Last Full Day of the Trip

WATER TANK ART. RAAF Base Wagga Wagga NSW. Artist – Sam Brooks

“THEN. NOW. ALWAYS”. Commissioned as part of 100 Year Centenary of the RAAFThe vision was to understand the connection, contribution & sacrifice Riverina residents made during WW2. A training mission undertaken 1939-1945 where 27,387 aircrew were trained in Aviation, Navigation, Engineering & ground operations.

Throughout the mural –
The CAC Wirraway. (Commonwealth Aircraft Corporation)
Tiger Moth.
Avro Anson.
Maps of the Riverina.
141 Stars – The 141 aviators that lost their life in the Riverina whilst training.
Sqn Ldr N. Parry AFC of Deniliquin (wearing the Mae West)
William Ellis Newton VC
Womens Auxiliary Australian Air Force (WAAAF)

Iris
Dassault Mirage III, located as a gate guardian at RAAF Base Wagga in the 1980s
English Electric Canberra, which flew during the Vietnam War and located as a gate guardian at RAAF Base Wagga in the 1980s.
Macchi A7
Gloster Meteor Mk8
Wiradjuri walking track along the Murrumbidgee River
The track hardly visible under the water of the swollen river.
A concerned onlooker!
Path to the beach under water. https://wagga.nsw.gov.au/parks-and-recreation/parks-beaches-lakes/wagga-beach
Stopped in our tracks by the floods.

Thursday in Melbourne.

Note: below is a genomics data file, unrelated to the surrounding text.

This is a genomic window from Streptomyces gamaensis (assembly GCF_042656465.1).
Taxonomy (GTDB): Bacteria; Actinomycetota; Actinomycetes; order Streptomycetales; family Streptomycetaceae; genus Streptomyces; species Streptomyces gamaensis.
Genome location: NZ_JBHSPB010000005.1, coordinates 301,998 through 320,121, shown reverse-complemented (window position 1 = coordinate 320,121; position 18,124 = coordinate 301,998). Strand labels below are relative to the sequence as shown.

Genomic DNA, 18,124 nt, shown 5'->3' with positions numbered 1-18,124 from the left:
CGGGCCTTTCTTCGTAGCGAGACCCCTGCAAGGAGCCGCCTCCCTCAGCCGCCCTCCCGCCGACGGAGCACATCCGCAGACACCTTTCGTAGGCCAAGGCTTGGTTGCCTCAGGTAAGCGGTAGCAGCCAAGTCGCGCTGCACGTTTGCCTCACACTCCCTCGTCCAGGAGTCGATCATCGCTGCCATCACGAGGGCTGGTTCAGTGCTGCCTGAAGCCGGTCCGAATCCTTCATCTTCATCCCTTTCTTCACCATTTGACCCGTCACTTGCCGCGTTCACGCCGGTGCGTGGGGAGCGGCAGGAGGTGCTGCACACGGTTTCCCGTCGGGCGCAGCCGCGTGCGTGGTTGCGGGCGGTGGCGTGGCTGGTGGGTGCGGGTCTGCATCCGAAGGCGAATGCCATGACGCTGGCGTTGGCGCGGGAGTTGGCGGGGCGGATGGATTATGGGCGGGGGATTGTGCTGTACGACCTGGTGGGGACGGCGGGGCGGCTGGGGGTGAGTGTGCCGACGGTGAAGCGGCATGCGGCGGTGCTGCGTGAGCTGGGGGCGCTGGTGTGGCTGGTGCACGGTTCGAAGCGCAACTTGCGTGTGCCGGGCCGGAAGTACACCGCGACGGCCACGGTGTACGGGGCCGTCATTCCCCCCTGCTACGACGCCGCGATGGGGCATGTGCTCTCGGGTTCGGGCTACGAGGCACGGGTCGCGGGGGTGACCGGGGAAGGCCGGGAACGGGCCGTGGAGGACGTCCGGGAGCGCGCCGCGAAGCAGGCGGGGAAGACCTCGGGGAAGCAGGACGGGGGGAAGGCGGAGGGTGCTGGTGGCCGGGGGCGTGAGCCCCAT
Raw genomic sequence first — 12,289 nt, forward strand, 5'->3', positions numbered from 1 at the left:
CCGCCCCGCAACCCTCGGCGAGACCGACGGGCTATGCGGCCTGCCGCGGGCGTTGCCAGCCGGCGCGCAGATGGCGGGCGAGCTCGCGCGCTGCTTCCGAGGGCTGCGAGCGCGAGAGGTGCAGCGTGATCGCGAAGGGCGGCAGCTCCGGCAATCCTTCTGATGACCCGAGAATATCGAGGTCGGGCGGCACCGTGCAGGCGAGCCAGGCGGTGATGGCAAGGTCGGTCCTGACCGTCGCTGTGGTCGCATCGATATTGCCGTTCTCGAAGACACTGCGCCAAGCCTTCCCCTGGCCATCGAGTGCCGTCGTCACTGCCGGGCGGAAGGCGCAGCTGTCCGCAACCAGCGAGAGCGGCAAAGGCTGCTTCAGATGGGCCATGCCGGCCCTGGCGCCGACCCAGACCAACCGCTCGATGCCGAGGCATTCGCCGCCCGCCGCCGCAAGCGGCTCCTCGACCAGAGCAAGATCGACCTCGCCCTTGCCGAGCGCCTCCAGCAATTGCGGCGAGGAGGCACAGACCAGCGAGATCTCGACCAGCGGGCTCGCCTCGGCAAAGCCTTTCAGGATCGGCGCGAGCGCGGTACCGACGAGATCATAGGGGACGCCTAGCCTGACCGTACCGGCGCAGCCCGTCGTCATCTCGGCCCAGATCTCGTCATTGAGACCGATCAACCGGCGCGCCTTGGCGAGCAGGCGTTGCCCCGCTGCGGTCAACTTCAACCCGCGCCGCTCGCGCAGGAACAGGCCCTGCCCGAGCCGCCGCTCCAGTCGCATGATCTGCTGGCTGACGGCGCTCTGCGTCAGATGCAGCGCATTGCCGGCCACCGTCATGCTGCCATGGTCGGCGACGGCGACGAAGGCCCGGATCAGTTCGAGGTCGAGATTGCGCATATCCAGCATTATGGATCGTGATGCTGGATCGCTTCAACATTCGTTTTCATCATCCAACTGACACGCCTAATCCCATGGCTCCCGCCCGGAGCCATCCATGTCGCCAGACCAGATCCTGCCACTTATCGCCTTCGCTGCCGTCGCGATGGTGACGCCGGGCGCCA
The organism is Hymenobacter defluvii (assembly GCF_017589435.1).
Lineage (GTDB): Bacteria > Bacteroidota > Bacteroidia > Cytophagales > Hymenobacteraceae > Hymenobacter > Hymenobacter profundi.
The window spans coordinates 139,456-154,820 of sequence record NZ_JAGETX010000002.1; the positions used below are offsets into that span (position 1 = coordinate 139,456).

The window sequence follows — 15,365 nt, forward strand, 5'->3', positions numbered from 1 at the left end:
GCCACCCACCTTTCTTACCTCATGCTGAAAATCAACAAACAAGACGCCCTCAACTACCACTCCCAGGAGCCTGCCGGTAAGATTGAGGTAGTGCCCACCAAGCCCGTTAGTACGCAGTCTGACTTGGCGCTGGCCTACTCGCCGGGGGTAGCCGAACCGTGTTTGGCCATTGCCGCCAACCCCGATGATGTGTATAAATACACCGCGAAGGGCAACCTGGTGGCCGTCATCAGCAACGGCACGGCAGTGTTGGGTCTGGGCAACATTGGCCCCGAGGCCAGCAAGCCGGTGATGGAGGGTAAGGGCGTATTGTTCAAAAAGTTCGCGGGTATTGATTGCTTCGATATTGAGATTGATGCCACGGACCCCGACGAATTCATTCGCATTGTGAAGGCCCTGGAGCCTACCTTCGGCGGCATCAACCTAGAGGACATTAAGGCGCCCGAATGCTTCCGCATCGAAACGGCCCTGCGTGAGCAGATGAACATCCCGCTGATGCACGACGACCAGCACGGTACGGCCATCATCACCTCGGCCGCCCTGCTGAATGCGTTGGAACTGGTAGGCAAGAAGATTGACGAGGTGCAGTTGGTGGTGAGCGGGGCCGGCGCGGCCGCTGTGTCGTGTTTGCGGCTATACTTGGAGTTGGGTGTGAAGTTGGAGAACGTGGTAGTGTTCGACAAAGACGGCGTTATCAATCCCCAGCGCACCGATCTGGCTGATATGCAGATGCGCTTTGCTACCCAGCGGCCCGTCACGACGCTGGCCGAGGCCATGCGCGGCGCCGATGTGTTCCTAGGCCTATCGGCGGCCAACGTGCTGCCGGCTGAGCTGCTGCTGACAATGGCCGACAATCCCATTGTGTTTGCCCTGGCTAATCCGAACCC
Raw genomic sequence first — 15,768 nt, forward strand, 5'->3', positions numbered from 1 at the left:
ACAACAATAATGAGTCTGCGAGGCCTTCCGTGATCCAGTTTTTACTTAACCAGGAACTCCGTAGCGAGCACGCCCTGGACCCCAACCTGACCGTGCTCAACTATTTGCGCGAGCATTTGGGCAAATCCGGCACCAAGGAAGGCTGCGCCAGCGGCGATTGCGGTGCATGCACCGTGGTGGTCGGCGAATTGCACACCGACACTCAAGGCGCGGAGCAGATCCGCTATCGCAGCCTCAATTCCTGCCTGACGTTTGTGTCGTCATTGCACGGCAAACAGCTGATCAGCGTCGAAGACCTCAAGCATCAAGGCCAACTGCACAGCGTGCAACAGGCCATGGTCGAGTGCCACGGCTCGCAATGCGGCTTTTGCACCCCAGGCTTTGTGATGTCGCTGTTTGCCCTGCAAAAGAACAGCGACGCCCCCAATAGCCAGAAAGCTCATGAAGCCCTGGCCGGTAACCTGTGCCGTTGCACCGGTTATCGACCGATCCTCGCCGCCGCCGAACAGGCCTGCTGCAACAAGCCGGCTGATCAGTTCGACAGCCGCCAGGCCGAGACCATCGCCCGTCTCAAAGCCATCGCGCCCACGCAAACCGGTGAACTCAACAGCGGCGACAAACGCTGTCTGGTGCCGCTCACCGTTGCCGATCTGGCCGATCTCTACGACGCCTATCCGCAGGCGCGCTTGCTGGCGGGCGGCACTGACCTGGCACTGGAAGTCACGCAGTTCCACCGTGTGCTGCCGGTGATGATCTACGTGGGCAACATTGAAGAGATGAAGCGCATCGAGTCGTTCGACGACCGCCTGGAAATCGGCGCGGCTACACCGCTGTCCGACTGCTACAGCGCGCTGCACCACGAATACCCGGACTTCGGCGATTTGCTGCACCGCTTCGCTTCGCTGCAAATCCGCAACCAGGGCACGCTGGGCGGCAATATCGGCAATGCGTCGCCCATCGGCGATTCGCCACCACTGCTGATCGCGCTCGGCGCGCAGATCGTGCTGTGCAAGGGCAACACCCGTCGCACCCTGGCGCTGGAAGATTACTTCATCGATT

The City Circle (Melbourne tram route 35) is a free tram running around the Melbourne CBD. Aimed mainly at tourists, the route passes many attractions while running along the city centre’s outermost thoroughfares, as well as the developing Docklands waterfront precinct. Trams are a major form of public transport in Melbourne, the Melbourne tramway network consists of around 250 kilometres of double track, 493 trams, 24 routes, and 1,763 tram stops. The system is the largest operational urban tram network in the world.

We rode the historic vintage tram mainly run for tourists around the free tram zone. Whilst it was an interesting experience with a running commentary give us the relative comfort of the modern equivalent any day.

On the Tram
Swanky New Development at the Docks from the Tram

We did the whole circuit with it’s sometimes inaudible commentary and then back to the Docks to have a look around.

Mission to Seafarers c1917. https://vhd.heritagecouncil.vic.gov.au/places/756/download-report

After seeing the Seafarers Mission we wandered towards Port Melbourne over the Seafarers Bridge and eventually along the South Bank.

The Polly Woodside Museum Ship.
A litter trap on the Yarra River
At Yassas we each enjoyed a lovely lunch of moussaka and salad.

The balcony restaurant affords a lovely view of the Yarra Rver

Flinders Street Station is Australia’s oldest train station, and with its prominent green copper dome, distinctive yellow facade, arched entrance, tower, and clocks, it is one of Melbourne’s most recognisable landmarks. The station was completed in 1910, and the upper floors were purpose-built to house a library, gym, and lecture hall, later used as a ballroom. Its 708-metre main platform is the fourth longest railway platform in the world. Today, heritage-listed Flinders Street Station is the one of the busiest suburban railway stations in the Southern Hemisphere, with over 1500 trains and 110,000 commuters passing through each day.